Biomolecular Structural Heterogeneity and Dynamics studied by ultrafast spectroscopy

Natalia Grytsyk, Stefan Haacke, Jérémie Léonard

Biomolecules bear a natural flexibility, which leads to the observation that they can exist in multiple conformations, like polymers. Structural heterogeneity and dynamics are an integral part of the biomolecules functional versatility and interactions. Characterizing structural heterogeneity in terms of relative abundance of different conformers, and resolving structural dynamics would allow a mechanistic understanding of biomolecular interactions at the molecular scale. This in turn would enable the rational design of innovative therapeutic strategies targeting specifically these interactions.

Our approach is to apply Time-Resolved Fluorescence (TRF) spectroscopy for the investigation of heterogeneous biomolecular systems tagged with different fluorescent labels, as reporters for the local conformations and transitions between the conformational states.

Probing structural heterogeneity by TRF

As a model system we have been investigating short DNA hairpins, labeled with 2 amino-purine, a synthetic fluorescence analog of adenine. Molecular dynamics simulation (coll. With R. Stote, IGBMC) is used to model the distribtuion of conformers that coexist in solution. In different conformers 2AP experiences a different environment leading to a different fluorescence lifetime. Hence a distribution of conformers should yield a distribution of fluorescence lifetime, in ensemble measurement. We use TRF to characterize the fluorescence decay kinetics of 2AP in these DNA hairpins and we showed that the observed distribution of lifetimes can be exploited to validate the conformational heterogeneity predicted by MD simulations.

“Ultrafast Site-specific Fluorescence Quenching of 2-Aminopurine in a DNA hairpin studied by femtosecond down-conversion”, Thomas Gelot, Patricia Tourón-Touceda, Olivier Crégut, Jérémie Léonard and Stefan Haacke, J. Phys. Chem. A, 116, 2819-2825, 2012.

« Quantitative sampling of conformational heterogeneity of a DNA hairpin using molecular dynamics simulations and ultrafast fluorescence spectroscopy », Karine Voltz, Jérémie Léonard, Patricia Tourón Touceda, Jamie Conyard, Ziyad Chaker, Annick Dejaegere, Julien Godet, Yves Mély, Stefan Haacke, Roland H. Stote, Nucleic Acids Research, 2016, 44, 3408-3419.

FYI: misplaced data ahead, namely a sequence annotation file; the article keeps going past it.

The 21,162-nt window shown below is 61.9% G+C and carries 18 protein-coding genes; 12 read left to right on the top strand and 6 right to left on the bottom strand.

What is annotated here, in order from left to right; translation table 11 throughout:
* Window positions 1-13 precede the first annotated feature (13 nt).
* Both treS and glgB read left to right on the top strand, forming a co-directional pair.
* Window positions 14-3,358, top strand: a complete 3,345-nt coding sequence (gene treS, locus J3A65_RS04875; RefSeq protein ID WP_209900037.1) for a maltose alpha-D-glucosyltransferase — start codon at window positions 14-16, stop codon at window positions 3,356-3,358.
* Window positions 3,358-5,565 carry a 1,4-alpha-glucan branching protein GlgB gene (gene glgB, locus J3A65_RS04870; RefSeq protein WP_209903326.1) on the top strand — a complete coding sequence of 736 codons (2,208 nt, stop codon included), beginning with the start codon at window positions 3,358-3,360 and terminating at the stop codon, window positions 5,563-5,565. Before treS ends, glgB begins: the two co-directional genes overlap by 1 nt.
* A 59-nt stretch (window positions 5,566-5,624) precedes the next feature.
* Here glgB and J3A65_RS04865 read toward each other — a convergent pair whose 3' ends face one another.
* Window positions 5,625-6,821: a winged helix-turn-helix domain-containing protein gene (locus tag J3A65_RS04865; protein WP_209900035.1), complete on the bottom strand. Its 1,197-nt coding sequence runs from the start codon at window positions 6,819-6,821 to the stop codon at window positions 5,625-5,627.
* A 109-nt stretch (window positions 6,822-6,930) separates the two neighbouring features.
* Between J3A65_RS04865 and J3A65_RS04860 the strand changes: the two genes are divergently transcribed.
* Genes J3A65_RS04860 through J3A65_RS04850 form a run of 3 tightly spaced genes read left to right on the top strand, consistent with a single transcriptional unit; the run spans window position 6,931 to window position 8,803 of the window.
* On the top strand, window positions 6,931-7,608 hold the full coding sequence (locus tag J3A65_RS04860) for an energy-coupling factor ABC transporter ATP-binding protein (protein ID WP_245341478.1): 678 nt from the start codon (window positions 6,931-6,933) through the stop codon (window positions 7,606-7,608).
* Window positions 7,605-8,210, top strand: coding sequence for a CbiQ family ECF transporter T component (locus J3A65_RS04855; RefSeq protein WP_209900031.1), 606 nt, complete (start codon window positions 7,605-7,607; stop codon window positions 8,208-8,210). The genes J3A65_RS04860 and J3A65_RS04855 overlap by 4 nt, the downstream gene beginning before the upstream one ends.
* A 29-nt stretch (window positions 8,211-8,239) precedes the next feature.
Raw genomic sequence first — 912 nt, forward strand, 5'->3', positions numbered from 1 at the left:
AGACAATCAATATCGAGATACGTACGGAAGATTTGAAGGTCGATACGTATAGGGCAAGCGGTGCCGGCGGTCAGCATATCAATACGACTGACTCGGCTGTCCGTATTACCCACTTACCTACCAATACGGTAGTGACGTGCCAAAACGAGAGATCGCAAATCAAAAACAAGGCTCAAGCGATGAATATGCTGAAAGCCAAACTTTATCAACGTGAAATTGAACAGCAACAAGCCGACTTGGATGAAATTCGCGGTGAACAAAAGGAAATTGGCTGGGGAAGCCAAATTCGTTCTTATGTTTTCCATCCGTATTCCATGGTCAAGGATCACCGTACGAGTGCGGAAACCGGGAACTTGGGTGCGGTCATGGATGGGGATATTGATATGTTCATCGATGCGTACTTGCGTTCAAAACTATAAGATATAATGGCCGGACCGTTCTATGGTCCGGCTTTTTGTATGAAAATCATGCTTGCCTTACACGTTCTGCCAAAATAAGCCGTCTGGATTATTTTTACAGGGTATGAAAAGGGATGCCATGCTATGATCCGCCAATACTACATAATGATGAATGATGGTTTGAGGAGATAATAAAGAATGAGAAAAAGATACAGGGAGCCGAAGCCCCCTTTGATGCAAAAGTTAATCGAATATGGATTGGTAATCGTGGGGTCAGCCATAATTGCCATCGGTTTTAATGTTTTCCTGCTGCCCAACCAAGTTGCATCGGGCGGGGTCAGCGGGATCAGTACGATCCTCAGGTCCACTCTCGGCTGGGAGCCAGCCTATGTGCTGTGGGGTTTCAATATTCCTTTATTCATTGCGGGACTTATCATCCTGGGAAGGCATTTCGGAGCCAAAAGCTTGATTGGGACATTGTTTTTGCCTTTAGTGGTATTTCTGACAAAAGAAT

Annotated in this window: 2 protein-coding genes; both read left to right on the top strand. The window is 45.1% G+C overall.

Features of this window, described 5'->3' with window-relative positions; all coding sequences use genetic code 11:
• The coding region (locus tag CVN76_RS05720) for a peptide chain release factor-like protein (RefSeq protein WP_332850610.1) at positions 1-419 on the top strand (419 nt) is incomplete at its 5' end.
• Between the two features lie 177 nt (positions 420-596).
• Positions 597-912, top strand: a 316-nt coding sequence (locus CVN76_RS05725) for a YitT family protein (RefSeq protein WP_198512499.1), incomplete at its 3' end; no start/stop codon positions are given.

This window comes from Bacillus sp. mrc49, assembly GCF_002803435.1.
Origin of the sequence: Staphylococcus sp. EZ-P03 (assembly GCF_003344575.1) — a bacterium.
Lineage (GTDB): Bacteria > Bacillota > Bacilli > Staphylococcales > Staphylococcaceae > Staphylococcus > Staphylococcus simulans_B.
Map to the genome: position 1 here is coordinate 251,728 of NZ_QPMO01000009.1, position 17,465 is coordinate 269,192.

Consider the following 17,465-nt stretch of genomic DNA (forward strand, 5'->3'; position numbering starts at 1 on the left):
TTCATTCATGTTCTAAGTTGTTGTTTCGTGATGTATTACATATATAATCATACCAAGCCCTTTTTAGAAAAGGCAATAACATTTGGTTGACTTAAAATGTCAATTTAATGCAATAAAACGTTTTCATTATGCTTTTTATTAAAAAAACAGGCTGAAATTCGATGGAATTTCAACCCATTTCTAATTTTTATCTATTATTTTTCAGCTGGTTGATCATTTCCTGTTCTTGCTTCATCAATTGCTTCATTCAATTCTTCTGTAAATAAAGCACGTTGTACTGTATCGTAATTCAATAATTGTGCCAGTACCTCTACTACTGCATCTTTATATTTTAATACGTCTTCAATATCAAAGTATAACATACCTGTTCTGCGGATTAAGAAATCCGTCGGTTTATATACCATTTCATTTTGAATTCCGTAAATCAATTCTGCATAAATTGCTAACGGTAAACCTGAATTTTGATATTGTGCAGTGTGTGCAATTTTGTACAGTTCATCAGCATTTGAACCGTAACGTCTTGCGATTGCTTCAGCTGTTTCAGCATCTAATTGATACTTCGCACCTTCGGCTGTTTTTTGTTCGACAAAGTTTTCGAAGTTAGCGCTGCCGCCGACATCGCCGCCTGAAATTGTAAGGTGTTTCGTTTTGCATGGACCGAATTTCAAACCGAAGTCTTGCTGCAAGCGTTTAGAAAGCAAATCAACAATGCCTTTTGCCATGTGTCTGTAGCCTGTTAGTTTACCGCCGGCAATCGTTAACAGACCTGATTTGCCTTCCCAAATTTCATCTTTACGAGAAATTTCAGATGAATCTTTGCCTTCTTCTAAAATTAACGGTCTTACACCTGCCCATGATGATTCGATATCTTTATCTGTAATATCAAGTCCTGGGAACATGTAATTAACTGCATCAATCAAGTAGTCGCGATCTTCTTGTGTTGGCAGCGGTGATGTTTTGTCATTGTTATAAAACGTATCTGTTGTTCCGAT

Funding: ANR FemtoSTACK (2011-14), ANR Pico2 (2015-2019)

Figure: left: distribution of fluorescence lifetime obtained by analyzing the fluorescence decay kinetics of 21AP in 3 distinct DNA haipins. Right The distribution of fluorescence lifetimes are rationalized in terms of distribution of conformers the structure and relative population of which may be modeled by molecular dynamics simulations. From K. Voltz et al. Nucleic Acids Research, 44, 3408-3419, (2016).

Towards Probing structural dynamics by TRF

To resolved structural dynamics, we are exploring a new experimental approach enabling the investigation of out-of-equilibrium biomolecular complexes by TRF spectroscopy. Droplet microfluidics is used to produce with minimal material consumption an out-of-equilibrium biomolecular complex by rapid mixing of two reagents within water-in-oil droplets. TRF detection (ps to ns time scale fluorescence kinetics) is used as a reporter of the conformational heterogeneity along the relaxation of the system (ms to seconds reaction kinetics) during its propagation inside the microfluidic channel. In contrast to conventional stopped-flow experiments, which monitor the time-averaged fluorescence intensity, that is a signal averaged over all conformations, this approach does reveal conformational heterogeneity along the relaxation process through the distribution of fluorescence lifetimes. A streak camera is used to measure fluorescence decay kinetics with a 10-ps time resolution, along the microfluidic channel in which droplets propagate (Figure).

« Out-of-Equilibrium Biomolecular Interactions Monitored with Picosecond Fluorescence in Microfluidic Droplets», Maillot, S., A. Carvalho, J.-P. Vola, C. Boudier, Y. Mely, S. Haacke, and J. Léonard, Lab Chip, 14, p.1767-1774, 2014.

Funding: ANR FemtoSTACK (2011-14), PICO2 (2015-18)

Collaborations with Y. Mély (LBP, Unistra)

Figure: The fluorescence of droplets circulating in the microfluidic chip is imaged along the photocathode (PC) wire of a streak camera. 2D datasets are acquired in which the dimension along the PC wire is the chemical relaxation time axis (propagation in the microfluidic chip over seconds) and the second dimension is the fluorescence decay kinetics, which encodes the structural information (= distribution of conformations). From Maillot, S. et al. Lab Chip, 14, p.1767-1774, 2014.